Fear is just one mechanism for developing powerful and sufficient tension and release in a scene.  The other mechanism is pity.  


In a novel, pity is the emotion of sorrow and compassion in the reader caused by the suffering and misfortunes of the characters. 


Pity and fear are the classic means of producing tension and release in a novel and in a scene.  There are other emotions that can be used for tension and release.  Here is a list of emotions:

  • Fear → feeling afraid
  • Anger → feeling angry. A stronger word for anger is rage.
  • Sadness → feeling sad. Other words are sorrow, grief (a stronger feeling, for example when someone has died) or depression (feeling sad for a long time). Some people think depression is a different emotion.
  • Joy → feeling happy. Other words are happiness, gladness.
  • Disgust → feeling something is wrong or nasty
  • Surprise → being unprepared for something.
  • Trust → a positive emotion; admiration is stronger; acceptance is weaker
  • Anticipation → in the sense of looking forward positively to something which is going to happen. Expectation is more neutral.

I’ll write about disgust, but I’m not sure it has a place in writing novels or other fiction.  In good horror, surprise fear, pity, sadness, anticipation, and perhaps a little anger are good for the entertainment of the readers—disgust, I think, would tend to lose your readers.  Here is where we should look at the art of suspension of disbelief. 


Although this term of art has come into criticism lately, I think it applies to every piece of fiction ever written.  In the past, this term of art indicated the submersion of the reader into fiction.  This submersion is what the author is writing for.  The author wants his or her readers to suspend their disbelief and be immersed in the writing to the extent that they can’t or won’t put down the novel.  The concept suspension of disbelief comes from the, many times, unbelievable ideas an author can produce.  Unbelievable, I would state, outside of the construct of the novel that author wrote.  For example, Harry Potty is a perfect example of suspension of disbelief.  If I put it to you in a synopsis—an incompetent wizard overcomes a murderous demonic magic user and saves the world of witches and wizards—you might get the point.  First, unless you are still in middle school, uneducated, or just easily manipulated, there are no wizards, witches, or magic in the real world.  Second, the idea of the uneducated, untrained, and inexperienced overcoming anything is preposterous in the real world.  On the other hand, although the Harry Potty novels are not the best written fiction, they are compelling stories that provide a strong suspension of disbelief for the reader.  Some of the novels are better than the others at the suspension of disbelief.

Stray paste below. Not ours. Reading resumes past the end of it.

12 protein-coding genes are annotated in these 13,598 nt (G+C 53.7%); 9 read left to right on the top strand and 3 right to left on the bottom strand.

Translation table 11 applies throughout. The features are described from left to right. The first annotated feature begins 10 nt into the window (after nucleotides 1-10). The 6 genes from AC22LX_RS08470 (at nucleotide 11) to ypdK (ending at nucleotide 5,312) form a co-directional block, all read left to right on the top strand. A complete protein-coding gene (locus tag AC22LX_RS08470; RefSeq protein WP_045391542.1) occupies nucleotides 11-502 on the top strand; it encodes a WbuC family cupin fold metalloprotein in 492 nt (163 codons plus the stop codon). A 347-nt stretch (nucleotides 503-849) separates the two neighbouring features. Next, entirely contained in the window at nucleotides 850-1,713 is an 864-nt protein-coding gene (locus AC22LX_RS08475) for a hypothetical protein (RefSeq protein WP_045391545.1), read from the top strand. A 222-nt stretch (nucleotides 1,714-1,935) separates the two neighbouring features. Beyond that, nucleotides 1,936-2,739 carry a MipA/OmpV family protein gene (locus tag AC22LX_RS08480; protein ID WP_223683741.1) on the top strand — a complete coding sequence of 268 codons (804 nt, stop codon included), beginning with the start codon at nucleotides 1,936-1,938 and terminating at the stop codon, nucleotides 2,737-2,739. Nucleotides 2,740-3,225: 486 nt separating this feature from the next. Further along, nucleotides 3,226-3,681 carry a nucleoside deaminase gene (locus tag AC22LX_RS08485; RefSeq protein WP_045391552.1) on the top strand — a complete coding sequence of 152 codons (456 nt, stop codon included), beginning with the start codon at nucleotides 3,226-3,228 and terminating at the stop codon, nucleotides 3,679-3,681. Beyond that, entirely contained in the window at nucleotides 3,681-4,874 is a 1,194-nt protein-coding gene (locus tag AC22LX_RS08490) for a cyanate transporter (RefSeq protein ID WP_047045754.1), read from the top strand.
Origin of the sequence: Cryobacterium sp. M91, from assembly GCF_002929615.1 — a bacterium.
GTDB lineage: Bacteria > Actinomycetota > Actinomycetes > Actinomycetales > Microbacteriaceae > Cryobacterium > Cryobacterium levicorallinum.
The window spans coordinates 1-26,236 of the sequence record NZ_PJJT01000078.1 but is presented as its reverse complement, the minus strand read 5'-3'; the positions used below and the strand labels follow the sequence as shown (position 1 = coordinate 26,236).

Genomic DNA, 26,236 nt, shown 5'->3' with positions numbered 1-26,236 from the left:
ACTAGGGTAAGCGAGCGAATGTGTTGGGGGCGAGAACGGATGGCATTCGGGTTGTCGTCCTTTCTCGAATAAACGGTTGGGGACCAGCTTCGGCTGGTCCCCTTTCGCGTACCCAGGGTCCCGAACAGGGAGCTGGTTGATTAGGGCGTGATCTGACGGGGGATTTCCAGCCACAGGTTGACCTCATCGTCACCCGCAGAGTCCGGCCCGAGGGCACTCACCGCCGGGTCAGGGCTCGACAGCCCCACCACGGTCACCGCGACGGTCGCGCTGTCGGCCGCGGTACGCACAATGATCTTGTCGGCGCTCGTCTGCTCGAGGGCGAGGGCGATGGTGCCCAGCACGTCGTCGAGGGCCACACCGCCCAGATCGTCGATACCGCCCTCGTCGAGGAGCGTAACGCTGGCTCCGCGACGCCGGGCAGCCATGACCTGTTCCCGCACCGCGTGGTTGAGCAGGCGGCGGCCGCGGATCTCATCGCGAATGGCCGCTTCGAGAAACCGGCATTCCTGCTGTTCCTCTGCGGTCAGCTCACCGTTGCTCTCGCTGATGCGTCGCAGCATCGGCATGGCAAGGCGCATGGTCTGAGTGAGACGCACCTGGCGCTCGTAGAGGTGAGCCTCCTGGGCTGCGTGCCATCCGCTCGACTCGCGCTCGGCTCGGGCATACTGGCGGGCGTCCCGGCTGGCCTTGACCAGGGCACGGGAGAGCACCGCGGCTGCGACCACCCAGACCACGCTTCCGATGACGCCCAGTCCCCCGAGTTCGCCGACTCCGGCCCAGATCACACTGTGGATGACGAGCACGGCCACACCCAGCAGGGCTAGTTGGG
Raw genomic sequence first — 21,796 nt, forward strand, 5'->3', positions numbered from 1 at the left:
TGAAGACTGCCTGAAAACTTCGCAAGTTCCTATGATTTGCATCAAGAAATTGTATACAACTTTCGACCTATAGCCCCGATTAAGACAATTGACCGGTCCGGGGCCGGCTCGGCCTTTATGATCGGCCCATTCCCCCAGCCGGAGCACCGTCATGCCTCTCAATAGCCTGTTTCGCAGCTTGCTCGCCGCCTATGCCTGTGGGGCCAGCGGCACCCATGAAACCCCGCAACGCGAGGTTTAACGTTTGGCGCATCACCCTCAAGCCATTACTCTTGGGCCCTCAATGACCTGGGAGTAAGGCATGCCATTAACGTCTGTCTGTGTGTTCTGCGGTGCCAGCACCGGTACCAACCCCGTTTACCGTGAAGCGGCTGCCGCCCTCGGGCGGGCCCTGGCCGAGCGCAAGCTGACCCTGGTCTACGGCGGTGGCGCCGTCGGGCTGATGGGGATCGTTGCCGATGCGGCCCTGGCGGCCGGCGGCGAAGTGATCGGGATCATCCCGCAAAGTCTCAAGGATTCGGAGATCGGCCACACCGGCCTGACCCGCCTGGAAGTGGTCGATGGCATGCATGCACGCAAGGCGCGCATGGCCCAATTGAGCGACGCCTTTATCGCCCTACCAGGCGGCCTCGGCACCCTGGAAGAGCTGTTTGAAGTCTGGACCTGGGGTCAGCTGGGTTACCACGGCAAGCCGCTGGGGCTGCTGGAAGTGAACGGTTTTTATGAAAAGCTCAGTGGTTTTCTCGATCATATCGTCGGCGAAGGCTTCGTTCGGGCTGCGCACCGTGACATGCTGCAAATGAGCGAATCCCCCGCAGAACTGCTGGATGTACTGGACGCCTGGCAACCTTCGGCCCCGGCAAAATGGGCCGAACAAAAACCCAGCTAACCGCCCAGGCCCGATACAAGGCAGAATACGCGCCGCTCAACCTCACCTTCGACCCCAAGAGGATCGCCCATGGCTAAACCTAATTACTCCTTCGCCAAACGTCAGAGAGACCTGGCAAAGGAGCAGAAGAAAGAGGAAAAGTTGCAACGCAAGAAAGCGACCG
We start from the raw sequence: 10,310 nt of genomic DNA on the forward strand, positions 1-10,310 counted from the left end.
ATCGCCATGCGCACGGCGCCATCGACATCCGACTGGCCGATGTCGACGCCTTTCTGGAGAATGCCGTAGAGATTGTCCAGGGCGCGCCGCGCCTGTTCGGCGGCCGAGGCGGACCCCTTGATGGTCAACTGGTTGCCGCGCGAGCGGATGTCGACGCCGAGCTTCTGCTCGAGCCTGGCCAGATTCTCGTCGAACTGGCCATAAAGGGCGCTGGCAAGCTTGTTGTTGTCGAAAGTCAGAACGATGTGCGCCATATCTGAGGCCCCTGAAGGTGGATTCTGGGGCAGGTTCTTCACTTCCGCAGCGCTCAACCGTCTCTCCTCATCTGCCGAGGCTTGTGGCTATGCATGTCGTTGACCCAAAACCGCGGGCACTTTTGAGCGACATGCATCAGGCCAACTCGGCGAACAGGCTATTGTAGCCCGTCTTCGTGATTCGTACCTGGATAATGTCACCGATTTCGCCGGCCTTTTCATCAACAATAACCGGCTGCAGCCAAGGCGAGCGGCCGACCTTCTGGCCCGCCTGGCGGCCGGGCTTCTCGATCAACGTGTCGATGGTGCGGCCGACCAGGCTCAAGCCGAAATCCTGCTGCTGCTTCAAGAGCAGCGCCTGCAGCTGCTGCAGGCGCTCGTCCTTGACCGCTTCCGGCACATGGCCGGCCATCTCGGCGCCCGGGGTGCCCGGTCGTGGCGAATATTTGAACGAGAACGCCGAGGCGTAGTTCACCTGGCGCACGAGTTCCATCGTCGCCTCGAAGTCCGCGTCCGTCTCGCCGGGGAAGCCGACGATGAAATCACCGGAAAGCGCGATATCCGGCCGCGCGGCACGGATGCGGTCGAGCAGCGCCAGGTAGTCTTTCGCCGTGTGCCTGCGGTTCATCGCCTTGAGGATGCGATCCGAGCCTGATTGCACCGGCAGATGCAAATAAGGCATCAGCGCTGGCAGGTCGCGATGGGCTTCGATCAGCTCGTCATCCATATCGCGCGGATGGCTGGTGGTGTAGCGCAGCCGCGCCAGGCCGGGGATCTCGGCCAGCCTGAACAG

All fantasy and science fiction uses the suspension of disbelief.  Almost all novels are engaged in the suspension of disbelief.  Even novels that don’t have unbelievable concepts like magic, wizards, unnatural creatures, talking animals, witches, superheroes, and all, still use the suspension of disbelief to immerse their readers in a world created by words.